If my patient is on antibiotics and has a history of C. difficile, should I put them on prophylactic oral vancomycin?

Example: you have a lovely 68-year old male with a history of two episodes of C. difficile infections after getting antibiotics in the setting of a hip surgery three months ago. He is admitted to your service with pneumonia and you decide he should get a 5-day course of levofloxacin. He has no abdominal pain or diarrhea (yet). Would PO vancomycin would help prevent recurrence of C. diff? 

In this case, the answer is a weak “yes.” There is no randomized controlled trial data showing that PO vanc prevents recurrence. However, there is a retrospective study of 172 patients in Quebec with a diagnosis of C. diff who were exposed to antibiotics for whatever reason within 90 days of their diagnosis. Those patients who had at least one recurrence of C. diff who got PO vanc had half the risk of getting C. diff again. Because the study looked at patients within 90 days of diagnosis, it’s unclear whether patients who had C. diff from a longer time ago would get the same benefits. A second study from 2016 of over 200 patients showed that patients who got PO vanc had a 4% risk of recurrence, whereas patients who didn’t had a 27% risk. Notably, this study only surveilled patients for 4 weeks after their antibiotic course, and the patients weren’t randomized–I got the sense that the patients who were offered PO vanc were “sicker.”

The regimen that I have seen most often is 125 mg PO vancomycin QID, but the second study, for example, reported 125 mg PO vancomycin BID or daily, so regimens are all over the place.

How long should patients continue PO vanc prophylaxis for? Again, no strong right answer. I have seen patients told to take PO vanc for only as long as they are on other antibiotics, for a week after finishing, or to do a slow taper/pulse down. However, there is a clinical trial  that has set the time course of PO vanc as 5 days after stopping other antibiotics, which sounds pretty good. What if it’s longer than a week, or a month? I did have a patient who required lifelong oral suppressive antibiotics…and we made the decision to keep her on PO vanc lifelong as well.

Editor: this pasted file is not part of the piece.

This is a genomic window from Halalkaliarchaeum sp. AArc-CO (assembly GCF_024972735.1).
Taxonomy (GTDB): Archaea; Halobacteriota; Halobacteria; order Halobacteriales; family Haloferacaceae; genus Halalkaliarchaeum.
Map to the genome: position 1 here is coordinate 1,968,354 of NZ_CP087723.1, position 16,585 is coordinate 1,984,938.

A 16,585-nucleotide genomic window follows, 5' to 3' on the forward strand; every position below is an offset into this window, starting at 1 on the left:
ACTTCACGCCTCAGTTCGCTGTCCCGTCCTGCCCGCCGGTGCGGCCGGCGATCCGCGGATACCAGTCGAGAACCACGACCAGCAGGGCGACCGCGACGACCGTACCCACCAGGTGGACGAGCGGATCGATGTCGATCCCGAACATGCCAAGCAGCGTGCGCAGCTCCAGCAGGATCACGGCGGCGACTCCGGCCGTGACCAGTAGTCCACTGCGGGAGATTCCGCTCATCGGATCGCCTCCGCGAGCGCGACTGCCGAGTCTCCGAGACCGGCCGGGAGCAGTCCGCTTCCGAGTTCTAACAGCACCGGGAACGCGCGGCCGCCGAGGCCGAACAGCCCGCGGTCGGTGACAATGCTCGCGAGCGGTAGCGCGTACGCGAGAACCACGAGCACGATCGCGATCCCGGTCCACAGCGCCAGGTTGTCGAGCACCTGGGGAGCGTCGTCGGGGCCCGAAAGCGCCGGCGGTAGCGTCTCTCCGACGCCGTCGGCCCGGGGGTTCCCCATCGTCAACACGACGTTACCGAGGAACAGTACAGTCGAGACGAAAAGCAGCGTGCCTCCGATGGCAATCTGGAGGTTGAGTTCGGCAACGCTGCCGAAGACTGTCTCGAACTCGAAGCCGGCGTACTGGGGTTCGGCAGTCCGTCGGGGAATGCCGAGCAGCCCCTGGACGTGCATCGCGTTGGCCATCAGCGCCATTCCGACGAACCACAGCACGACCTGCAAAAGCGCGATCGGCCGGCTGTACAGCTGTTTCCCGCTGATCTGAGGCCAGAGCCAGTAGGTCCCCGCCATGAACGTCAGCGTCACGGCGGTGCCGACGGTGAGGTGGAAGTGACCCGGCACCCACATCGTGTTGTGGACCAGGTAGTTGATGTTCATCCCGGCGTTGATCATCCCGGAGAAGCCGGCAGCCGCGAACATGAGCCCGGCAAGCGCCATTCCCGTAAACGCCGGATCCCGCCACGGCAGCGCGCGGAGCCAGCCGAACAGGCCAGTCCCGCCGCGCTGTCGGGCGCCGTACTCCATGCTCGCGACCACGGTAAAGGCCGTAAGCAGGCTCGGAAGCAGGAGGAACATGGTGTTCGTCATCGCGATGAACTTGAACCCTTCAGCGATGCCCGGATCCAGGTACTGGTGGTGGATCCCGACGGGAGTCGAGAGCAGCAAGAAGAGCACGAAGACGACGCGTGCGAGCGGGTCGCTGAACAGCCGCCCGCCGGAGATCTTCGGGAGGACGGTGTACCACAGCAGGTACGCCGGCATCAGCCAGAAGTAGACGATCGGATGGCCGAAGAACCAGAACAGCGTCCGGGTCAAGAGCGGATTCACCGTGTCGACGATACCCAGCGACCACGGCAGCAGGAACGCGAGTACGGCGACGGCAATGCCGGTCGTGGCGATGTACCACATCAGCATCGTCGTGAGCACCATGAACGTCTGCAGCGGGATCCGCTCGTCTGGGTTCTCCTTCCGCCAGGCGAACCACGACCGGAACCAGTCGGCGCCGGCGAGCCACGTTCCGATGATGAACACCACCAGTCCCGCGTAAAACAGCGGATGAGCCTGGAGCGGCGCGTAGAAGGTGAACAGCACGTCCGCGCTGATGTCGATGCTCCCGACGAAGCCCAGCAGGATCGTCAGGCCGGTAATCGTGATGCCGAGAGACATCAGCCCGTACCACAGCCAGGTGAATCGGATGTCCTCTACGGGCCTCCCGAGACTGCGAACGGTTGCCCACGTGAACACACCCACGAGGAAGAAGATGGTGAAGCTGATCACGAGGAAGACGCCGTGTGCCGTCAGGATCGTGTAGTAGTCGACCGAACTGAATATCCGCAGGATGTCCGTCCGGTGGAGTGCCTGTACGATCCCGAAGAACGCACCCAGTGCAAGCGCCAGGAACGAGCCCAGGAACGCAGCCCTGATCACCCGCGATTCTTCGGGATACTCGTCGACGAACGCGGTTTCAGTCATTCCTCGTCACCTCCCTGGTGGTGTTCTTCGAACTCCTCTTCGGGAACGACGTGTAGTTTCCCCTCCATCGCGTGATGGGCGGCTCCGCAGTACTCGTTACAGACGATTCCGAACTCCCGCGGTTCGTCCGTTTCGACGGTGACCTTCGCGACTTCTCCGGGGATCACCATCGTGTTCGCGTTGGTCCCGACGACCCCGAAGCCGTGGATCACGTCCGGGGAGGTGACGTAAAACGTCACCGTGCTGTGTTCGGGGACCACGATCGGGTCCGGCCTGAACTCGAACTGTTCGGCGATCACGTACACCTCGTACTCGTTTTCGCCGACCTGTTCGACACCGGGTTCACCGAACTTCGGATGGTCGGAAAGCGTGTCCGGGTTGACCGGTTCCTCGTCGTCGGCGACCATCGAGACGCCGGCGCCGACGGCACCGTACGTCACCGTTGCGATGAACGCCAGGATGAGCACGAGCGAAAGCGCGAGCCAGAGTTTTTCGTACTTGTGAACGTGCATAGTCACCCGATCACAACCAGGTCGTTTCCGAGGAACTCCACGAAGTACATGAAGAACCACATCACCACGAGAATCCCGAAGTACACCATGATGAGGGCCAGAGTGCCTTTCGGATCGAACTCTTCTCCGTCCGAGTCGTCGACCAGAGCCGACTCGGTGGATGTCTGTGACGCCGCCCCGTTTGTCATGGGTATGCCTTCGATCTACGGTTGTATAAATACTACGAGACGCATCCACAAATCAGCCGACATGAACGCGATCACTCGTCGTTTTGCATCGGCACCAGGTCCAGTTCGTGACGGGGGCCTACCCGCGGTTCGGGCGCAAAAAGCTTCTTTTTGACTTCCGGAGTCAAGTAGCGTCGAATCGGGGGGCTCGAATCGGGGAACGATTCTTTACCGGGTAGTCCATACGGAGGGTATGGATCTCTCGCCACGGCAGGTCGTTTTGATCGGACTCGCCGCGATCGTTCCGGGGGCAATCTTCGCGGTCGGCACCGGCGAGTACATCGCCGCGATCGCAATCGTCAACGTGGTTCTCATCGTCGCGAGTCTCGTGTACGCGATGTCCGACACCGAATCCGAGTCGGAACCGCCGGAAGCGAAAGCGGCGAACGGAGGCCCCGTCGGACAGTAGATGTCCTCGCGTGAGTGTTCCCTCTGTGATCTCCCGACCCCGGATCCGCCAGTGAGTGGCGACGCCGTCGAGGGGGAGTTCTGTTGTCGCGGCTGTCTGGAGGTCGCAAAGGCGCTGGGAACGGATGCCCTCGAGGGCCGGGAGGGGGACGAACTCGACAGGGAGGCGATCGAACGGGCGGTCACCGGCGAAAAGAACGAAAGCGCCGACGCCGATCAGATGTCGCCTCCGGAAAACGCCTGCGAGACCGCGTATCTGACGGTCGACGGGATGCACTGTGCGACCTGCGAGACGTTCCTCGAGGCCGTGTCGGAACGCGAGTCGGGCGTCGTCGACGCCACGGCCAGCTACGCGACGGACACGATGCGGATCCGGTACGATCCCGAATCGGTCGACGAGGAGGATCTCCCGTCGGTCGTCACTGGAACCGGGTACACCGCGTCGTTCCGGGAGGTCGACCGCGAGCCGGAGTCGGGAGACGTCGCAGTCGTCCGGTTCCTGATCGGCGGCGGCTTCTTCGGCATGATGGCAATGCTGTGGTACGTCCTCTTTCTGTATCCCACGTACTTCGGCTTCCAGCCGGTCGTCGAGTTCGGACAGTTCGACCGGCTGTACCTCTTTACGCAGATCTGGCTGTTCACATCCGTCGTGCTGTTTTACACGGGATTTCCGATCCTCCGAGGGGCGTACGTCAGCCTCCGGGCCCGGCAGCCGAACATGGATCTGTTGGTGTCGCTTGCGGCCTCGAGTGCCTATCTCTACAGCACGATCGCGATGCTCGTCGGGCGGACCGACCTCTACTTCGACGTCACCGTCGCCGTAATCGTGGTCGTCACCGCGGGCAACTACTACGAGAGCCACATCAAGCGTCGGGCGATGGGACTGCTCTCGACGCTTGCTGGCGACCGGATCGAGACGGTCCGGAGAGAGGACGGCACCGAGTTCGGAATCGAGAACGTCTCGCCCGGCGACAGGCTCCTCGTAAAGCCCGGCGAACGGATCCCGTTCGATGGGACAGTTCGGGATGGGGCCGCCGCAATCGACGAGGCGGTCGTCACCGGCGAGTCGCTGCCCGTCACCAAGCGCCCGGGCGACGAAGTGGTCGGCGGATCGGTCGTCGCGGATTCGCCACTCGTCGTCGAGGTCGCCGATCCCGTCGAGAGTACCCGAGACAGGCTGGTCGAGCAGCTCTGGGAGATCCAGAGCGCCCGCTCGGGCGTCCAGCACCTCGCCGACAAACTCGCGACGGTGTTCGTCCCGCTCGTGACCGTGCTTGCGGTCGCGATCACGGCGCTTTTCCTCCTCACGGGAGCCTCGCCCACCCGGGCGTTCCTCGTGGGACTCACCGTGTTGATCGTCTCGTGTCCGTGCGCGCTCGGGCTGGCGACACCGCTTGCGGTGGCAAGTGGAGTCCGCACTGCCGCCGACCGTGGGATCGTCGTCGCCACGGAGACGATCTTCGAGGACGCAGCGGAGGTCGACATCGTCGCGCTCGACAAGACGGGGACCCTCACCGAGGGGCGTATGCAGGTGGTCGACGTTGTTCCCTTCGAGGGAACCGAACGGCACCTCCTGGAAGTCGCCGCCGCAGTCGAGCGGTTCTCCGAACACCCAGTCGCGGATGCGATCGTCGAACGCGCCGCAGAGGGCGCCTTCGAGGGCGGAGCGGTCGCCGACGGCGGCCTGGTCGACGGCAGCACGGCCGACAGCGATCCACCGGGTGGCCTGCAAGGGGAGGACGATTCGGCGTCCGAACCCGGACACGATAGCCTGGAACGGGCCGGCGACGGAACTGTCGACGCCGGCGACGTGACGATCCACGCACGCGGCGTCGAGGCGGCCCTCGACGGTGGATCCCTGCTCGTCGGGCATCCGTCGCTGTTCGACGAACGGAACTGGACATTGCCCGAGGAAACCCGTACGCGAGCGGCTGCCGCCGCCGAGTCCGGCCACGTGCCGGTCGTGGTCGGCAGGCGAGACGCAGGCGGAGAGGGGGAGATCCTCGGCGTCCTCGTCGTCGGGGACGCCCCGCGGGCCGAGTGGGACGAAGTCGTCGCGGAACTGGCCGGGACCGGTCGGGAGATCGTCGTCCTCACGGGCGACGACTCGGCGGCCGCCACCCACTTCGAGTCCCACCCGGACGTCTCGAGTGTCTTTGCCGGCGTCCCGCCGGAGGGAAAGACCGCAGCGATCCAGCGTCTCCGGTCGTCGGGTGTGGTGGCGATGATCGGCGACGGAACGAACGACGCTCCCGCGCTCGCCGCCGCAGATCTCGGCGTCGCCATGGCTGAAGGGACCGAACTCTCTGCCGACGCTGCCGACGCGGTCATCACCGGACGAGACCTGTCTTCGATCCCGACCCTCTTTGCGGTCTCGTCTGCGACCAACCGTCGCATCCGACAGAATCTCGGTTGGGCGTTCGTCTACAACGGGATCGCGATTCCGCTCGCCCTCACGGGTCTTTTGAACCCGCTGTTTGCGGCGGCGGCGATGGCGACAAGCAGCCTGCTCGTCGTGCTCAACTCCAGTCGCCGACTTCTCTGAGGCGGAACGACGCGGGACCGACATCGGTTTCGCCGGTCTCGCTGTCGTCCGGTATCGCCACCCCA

Do probiotics prevent recurrence of C. diff? The 2018 IDSA guidelines cite unclear evidence on whether probiotics prevent recurrence. While probiotics are fine for the general population (might as well try it if it won’t hurt), there are rare cases of fungemia/invasive infection that have been reported, in patients who are immunocompromised, have PICC lines, or are otherwise severely ill.


How is fecal microbiota transplant (FMT) performed?

Fecal microbiota transplant (FMT) is an effective and durable method of treating recurrent or refractory C. difficile infections. There are several routes of administration:

  • Nasogastric tube: patient takes PPI beforehand, NG tube is inserted, 50-60 cc of fecal slurry is pushed into the tube
  • Endoscopy: 200-250 cc of fecal slurry is delivered by flex sigmoidoscopy or colonsocopy (to the cecum)
  • Capsules: frozen capsules of slurry taken over several weeks (experimental)

Is there any difference between these different routes of delivery? Capsules were first devised at Massachusetts General Hospital; clinical trials are ongoing and they are not widely available. NG tube vs. endoscopy have been compared, and although some have not found a difference, some conclude that endoscopy is superior. For example, this study of 50 patients from the University of Alabama at Birmingham showed that patients who had endoscopy delivery of FMT had a greater rate of “cure” (improvement of symptoms in 2 weeks) and fewer repeat FMT treatments. However, you do have to evaluate each patient individually: some patients may find the idea of an NG tube too repulsive, some may be too sick to undergo endoscopy, etc. Importantly, FMT is felt to be safe for immunocompromised patients, too.

Tangent: according to the 2018 IDSA guidelines for treatment of C. diff, PO vancomycin or fidaxomicin are now considered agents of choice for a first episode of C. diff, no matter the severity. Keep your metronidazole on the shelves! It’s no longer recommended. 

Is it safe to give Tylenol to this patient with liver injury or elevated LFTs?